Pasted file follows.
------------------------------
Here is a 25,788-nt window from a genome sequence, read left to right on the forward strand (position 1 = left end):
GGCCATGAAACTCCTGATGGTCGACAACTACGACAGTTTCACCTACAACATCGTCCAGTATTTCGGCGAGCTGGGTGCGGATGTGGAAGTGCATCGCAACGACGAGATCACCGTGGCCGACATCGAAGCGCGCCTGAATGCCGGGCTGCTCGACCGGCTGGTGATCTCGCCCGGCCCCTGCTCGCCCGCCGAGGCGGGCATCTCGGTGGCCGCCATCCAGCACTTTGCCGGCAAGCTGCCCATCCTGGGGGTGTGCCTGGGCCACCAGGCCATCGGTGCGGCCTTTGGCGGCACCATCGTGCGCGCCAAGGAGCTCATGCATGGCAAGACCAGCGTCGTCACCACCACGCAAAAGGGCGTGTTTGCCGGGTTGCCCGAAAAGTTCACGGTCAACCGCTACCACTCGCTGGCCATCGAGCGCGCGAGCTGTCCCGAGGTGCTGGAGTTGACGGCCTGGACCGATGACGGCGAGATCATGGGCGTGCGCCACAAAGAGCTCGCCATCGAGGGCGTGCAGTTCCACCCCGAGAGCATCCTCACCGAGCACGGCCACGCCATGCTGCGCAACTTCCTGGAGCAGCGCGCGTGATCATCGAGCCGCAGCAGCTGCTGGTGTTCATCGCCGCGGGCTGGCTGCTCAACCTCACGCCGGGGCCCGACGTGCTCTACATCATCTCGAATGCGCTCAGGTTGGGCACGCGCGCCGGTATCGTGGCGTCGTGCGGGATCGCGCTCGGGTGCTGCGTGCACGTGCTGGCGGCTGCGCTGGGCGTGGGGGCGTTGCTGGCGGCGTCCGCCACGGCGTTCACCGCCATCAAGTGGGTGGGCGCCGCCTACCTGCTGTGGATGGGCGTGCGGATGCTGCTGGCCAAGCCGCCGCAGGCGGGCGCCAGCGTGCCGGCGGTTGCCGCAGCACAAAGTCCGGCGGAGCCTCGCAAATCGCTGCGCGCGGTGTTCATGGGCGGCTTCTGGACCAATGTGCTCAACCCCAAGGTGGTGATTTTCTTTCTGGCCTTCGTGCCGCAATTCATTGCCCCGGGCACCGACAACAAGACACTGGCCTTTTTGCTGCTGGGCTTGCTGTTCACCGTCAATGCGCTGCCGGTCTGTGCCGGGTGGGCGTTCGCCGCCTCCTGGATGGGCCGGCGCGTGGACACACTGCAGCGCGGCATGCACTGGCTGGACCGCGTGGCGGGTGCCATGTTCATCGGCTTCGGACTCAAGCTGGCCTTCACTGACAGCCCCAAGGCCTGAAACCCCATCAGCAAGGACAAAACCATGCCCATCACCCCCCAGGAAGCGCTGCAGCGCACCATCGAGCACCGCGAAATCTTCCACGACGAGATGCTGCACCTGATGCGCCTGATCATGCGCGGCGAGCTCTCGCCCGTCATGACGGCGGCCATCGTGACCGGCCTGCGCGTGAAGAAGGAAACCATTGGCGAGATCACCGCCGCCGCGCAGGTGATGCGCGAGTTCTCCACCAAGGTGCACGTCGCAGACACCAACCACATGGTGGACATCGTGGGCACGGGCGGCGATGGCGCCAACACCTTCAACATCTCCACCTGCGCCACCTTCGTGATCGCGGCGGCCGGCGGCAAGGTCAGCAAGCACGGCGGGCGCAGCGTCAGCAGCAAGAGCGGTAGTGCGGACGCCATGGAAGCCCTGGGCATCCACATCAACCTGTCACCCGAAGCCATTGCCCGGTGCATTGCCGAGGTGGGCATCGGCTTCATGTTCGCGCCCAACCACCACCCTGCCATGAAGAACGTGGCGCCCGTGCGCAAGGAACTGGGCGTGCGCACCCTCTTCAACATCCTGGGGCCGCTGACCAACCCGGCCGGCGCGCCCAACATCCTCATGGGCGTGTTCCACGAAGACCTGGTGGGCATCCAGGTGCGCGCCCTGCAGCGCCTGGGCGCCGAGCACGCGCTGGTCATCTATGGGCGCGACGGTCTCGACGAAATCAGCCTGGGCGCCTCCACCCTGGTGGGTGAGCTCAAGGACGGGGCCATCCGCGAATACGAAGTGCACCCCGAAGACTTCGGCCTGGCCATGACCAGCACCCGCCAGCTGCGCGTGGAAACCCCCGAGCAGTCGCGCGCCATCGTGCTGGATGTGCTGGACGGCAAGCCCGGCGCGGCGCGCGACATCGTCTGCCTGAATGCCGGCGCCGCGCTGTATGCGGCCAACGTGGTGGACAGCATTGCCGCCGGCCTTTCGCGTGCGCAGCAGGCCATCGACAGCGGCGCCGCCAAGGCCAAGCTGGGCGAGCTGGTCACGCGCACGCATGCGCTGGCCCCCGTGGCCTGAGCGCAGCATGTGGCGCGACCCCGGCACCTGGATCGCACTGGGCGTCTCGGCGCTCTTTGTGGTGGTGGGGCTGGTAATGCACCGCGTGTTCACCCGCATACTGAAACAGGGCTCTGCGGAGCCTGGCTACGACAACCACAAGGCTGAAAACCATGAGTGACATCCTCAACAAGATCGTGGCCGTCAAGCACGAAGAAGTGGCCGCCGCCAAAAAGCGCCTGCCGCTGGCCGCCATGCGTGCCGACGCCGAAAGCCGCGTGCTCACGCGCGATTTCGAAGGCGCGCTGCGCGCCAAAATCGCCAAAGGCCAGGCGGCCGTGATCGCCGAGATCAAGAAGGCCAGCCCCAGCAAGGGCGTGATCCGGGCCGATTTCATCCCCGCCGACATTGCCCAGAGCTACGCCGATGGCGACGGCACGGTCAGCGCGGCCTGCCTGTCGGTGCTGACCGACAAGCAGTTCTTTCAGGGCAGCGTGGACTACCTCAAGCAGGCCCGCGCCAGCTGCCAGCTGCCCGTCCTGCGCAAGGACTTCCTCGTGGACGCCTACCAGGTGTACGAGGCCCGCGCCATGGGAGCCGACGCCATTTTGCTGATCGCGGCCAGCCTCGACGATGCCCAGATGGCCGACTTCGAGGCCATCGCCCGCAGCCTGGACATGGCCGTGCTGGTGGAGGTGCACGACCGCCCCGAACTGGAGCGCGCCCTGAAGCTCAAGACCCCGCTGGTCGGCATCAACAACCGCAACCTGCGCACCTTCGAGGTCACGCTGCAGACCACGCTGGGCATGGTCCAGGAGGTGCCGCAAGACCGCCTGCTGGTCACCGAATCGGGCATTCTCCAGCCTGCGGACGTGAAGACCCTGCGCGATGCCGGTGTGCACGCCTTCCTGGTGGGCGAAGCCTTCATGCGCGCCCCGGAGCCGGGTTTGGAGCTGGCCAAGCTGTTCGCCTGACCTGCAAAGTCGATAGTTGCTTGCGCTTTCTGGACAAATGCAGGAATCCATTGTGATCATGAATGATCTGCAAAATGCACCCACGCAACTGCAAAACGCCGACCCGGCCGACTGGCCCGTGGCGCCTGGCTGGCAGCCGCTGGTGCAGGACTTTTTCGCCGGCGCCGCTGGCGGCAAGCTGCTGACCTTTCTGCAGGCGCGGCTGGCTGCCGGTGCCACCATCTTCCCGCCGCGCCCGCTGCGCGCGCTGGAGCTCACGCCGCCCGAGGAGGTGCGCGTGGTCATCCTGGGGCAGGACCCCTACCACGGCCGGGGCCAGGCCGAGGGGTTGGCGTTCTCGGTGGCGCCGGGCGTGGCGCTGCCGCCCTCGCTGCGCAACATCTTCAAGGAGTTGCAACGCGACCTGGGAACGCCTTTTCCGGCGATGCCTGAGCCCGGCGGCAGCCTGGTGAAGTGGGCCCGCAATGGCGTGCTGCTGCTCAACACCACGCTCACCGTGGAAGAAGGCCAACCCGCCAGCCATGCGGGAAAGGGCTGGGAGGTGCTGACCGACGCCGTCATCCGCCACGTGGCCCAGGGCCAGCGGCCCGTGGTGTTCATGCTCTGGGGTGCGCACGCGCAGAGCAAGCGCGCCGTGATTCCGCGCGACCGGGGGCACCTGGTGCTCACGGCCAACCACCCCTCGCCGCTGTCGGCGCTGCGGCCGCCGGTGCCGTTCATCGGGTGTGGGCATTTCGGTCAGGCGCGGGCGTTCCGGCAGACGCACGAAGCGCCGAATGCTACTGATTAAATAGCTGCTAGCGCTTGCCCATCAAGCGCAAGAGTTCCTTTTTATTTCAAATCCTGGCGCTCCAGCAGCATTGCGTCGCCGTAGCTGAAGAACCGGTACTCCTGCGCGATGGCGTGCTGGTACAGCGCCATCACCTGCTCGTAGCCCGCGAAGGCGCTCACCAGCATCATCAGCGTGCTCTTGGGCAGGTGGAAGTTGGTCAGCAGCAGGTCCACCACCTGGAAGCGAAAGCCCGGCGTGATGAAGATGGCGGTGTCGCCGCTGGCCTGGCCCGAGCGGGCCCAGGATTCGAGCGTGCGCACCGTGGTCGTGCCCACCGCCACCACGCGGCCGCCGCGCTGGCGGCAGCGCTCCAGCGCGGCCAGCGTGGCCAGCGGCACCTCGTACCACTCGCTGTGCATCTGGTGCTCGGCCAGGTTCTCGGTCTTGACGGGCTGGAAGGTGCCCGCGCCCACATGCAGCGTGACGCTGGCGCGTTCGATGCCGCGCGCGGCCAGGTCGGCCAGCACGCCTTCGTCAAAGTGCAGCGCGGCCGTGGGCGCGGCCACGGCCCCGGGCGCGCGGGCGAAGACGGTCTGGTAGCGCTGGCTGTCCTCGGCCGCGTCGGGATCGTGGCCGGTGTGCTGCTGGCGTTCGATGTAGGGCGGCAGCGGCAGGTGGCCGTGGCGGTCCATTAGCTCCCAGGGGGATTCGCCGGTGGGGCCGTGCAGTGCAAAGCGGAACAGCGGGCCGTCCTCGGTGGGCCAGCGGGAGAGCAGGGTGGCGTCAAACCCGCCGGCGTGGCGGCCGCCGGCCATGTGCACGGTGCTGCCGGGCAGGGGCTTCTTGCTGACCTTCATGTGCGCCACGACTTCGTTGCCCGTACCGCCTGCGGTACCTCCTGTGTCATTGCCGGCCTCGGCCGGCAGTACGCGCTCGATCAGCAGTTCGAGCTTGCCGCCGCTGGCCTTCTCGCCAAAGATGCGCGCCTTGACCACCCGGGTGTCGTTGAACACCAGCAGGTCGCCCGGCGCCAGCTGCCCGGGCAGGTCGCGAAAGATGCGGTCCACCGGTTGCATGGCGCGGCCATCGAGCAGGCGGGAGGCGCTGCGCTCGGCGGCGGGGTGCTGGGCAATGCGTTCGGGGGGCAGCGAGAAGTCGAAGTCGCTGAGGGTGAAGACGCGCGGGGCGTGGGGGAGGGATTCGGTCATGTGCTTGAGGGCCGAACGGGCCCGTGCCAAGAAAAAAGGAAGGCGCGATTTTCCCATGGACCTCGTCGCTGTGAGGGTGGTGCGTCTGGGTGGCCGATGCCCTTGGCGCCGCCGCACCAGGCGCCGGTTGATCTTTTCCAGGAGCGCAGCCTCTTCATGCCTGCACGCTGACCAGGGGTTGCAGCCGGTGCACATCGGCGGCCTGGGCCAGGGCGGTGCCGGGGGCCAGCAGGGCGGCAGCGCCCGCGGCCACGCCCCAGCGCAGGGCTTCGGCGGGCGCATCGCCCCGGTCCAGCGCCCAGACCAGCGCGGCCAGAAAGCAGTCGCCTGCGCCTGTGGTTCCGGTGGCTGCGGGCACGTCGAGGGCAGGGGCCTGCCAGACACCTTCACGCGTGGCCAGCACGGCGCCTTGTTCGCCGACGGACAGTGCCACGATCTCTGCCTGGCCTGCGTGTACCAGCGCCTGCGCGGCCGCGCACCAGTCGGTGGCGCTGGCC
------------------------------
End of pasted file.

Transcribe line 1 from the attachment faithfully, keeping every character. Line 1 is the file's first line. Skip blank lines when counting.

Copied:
Here is a 25,788-nt window from a genome sequence, read left to right on the forward strand (position 1 = left end):